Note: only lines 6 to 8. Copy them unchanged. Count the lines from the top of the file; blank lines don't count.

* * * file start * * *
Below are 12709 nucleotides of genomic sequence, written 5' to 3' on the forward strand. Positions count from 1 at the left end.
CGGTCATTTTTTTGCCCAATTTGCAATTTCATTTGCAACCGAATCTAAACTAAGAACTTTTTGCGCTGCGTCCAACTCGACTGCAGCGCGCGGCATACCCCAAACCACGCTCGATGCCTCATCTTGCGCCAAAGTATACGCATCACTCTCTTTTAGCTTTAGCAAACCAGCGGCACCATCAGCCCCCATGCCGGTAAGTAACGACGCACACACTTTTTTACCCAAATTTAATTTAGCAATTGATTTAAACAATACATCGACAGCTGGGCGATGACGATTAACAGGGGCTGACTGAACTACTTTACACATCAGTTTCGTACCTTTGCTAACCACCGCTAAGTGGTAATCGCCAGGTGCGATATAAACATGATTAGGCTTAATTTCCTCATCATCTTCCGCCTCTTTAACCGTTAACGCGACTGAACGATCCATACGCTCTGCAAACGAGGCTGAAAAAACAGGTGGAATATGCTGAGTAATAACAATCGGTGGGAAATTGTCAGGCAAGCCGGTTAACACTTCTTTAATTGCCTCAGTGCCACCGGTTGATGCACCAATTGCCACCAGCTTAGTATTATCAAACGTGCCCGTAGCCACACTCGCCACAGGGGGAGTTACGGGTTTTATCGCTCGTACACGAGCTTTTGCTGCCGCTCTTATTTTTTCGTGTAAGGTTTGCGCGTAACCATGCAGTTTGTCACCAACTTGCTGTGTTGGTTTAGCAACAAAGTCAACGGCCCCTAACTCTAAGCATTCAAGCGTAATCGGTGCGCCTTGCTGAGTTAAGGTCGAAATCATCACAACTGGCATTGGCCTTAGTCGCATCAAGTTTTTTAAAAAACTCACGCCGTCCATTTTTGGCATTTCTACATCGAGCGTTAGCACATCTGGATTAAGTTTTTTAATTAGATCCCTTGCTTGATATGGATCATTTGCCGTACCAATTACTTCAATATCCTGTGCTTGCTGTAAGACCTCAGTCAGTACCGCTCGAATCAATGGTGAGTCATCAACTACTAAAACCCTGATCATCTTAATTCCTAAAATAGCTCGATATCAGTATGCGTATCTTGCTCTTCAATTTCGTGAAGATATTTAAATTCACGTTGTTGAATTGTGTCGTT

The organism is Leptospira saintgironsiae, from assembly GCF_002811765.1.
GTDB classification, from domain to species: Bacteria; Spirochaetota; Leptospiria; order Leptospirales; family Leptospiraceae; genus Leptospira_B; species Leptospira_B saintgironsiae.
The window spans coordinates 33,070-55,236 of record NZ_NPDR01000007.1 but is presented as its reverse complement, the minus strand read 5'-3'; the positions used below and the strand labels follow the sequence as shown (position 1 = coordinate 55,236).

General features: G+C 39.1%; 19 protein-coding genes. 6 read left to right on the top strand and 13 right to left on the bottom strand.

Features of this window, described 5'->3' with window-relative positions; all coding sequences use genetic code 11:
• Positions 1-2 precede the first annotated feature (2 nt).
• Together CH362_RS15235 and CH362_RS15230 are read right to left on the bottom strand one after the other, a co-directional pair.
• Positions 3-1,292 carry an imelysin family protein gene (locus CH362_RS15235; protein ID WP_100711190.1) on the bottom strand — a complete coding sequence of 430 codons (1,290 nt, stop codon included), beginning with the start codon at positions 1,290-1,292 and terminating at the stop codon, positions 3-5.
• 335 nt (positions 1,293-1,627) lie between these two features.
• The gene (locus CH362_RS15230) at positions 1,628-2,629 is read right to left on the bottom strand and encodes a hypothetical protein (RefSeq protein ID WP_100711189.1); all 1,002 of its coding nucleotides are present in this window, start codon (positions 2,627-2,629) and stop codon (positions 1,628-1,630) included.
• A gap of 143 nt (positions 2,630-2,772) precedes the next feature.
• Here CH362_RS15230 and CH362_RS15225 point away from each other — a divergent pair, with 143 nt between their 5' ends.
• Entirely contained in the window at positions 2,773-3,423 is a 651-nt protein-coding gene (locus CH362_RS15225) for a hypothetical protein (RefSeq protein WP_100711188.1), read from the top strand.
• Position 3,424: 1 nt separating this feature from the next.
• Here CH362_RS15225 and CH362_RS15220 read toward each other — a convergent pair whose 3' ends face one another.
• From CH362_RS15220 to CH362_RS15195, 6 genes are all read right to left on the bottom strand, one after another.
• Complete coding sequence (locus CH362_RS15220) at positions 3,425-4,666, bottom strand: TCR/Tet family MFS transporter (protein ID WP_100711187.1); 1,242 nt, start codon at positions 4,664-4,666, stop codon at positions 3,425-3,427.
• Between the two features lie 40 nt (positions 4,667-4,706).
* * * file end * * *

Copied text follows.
General features: G+C 39.1%; 19 protein-coding genes. 6 read left to right on the top strand and 13 right to left on the bottom strand.

Features of this window, described 5'->3' with window-relative positions; all coding sequences use genetic code 11:
• Positions 1-2 precede the first annotated feature (2 nt).